The Twin Lieutenants

Alexandre Dumas, père

The Twin Lieutenants
by Alexander Dumas
AT about eighteen leagues from Munich (which the Guide in Germany of Messieurs Richard and Quetinde signates as one of the most eminent cities not only of Bavaria, but of Europe; at nine leagues from Augsburg, made famous by the diet in which Melancthon, in 1530, digested the formula of the Lutheran law, at twenty-five leagues from Ratisbon which, in the obscurest rooms of its town-hall, saw, from 1662 to 1806, an assembly of the states of the German Empire) rose, like an advanced sentinel, overlooking the course of the Danube, the little town of Donauwerth.
Four roads led to the ancient city where Louis the Severe, upon an unjust suspicion of unfaithfulness, had the unfortunate Marie de Brabant decapitated; two that come from Stuttgard,that is to say from France, those of Nordlingen and Dillingen; and two that come from Austria, those of Augsburg and of Aichach. The two first follow the left bank of the Danube; the two others, situated upon the right bank of the stream, cross it, on reaching Donauwerth, over a simple wooden bridge.
At the present time, as a railroad passes to Donauwerth, and as steamboats descend the Danube from Ulm to the Black Sea, the city has become somewhat important, and affects a certain activity; but it was not thus at the commencement of this century.
And yet the old free city which, in ordinary times, seems a temple raised to the goddess Solitude and the god Silence, presented, upon the 17th of April, 1809, a spectacle so unusual to its two thousand five hundred inhabitants, that with the exception of the infants in the cradle, and infirm old men, who, the latter from their infirmity, the former from their weakness, were forced to remain at home, all the population encumbered its streets and squares, and particularly the street into which led the two streets coming from Stuttgard and the Place du Chateau.
In short, since the evening of the 13th of April, at the moment when three post-chaises, accompanied by wagons and carts, had stopped at the Hotel de l'Ecrevisse, and from the first had descended a general officer wearing, like the Emperor, a little hat and a frock-coat under his uniform, and from the two others, staff-officers; the rumor bad spread around that the victor of Marengo and Austerlitz had chosen the little town of Donauwerth as a point of departure of his operations in the new campaign which he was to open against Austria.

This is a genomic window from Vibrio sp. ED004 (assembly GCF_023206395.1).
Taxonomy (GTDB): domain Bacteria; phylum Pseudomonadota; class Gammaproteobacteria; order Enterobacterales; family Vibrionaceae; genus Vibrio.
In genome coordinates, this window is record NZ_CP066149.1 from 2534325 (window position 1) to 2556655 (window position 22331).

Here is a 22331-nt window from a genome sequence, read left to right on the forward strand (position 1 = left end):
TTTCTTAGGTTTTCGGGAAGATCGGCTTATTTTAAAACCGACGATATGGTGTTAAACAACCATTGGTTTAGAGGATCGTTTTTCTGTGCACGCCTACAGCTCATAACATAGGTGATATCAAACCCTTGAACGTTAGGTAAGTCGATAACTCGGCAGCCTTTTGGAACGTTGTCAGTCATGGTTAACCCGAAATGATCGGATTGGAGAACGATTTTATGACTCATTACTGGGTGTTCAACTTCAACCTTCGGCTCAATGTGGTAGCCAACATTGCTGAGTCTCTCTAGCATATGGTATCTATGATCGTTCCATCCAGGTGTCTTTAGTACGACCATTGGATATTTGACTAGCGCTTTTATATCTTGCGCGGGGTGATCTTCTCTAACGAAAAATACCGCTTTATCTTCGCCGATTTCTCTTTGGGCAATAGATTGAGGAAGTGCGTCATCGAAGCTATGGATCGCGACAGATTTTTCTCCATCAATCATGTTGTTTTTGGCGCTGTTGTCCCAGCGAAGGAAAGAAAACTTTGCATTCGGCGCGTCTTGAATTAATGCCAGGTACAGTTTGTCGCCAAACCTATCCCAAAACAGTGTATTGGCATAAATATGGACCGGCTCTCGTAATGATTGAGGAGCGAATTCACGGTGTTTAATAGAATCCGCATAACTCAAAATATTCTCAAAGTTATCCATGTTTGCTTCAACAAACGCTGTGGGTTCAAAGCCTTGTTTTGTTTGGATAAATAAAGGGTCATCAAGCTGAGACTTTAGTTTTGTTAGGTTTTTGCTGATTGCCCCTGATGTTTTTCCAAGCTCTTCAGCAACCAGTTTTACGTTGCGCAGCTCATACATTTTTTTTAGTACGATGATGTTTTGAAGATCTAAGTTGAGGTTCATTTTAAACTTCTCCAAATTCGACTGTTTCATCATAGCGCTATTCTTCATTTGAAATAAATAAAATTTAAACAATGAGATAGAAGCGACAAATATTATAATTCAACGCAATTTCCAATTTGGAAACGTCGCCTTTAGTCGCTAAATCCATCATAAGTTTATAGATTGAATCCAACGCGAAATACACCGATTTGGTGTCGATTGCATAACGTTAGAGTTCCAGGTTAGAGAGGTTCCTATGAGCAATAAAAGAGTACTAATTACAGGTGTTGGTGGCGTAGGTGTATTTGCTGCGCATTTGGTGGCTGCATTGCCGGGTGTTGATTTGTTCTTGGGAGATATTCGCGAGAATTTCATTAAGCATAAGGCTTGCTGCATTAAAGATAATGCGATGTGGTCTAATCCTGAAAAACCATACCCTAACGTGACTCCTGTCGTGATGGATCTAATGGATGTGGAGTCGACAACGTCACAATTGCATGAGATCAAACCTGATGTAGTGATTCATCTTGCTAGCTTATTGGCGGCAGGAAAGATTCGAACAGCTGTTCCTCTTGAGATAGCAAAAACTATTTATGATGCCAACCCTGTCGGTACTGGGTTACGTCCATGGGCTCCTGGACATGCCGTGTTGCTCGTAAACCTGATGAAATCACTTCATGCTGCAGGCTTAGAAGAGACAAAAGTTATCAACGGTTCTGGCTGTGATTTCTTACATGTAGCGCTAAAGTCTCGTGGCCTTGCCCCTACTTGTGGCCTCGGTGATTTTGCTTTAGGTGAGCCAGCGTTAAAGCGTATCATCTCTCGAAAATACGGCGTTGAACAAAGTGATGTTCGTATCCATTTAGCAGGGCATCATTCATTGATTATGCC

This general officer, whom the most curious, on that evening, had viewed through the hotel windows, was a man of fifty-six or fifty-seven years of age, whom the better-informed assorted to be the old Marshal Berthier, Prince of Neuchatel, who proceeded the Emperor but by two or three days. He had, on the night of bis arrival, sent couriers in all directions, and ordered, upon Donauwerth, a concentration of troops which, on the third day after, had commenced to operate; so that they heard nothing within and without the town, but drums and trumpets, and saw, coming from the four cardinal points only Bavarian, Wurtemburgian, and French regiments.
Let us say a word upon those two old enemies, who are called France and Austria, and of the circumstances which, having broken the treaty sworn at Presburg between the Emperor Napoleon and the Emperor Francis II., led to all this movement.
The Emperor Napoleon was at war with Spain.
This is how it happened.
The treaty of Amiens which had, in 1803, brought peace with England, had lasted but a year, England having prevailed upon John VI,, King of Portugal, to break his engagement with the Emperor of the French. Napoleon only wrote this one line; signed with his name:
"The House of Braganza has ceased to reign."
John VI., driven from Europe, was forced to trust himself to the waves, cross the Atlantic, and demand shelter in the Portuguese colonies.
Camoens, in his shipwreck upon the coast of Cochin China, had saved his poem, which he upheld with one hand while he swam with the other. John VI., in the tempest which bore him to Rio Janeiro, was compelled to leave his crown behind him. It is true that he found another on his arrival, and that, in exchange for his lost European kingdom, he was proclaimed Emperor of Brazil.
The French armies, which had obtained passage across Spain, occupied Portugal, of which Junot was named governor.
So small a place was Portugal, that they only gave it a governor.
But the Emperor's projects stopped not there.
The treaty of Presburg, imposed upon Austria after the battle of Austerlitz, had assured to Eugene Beauharnais the vice-royalty of Italy; the treaty of Tilsit, imposed on Prussia and Russia after the battle of Friedland, had given to Jerome the kingdom of
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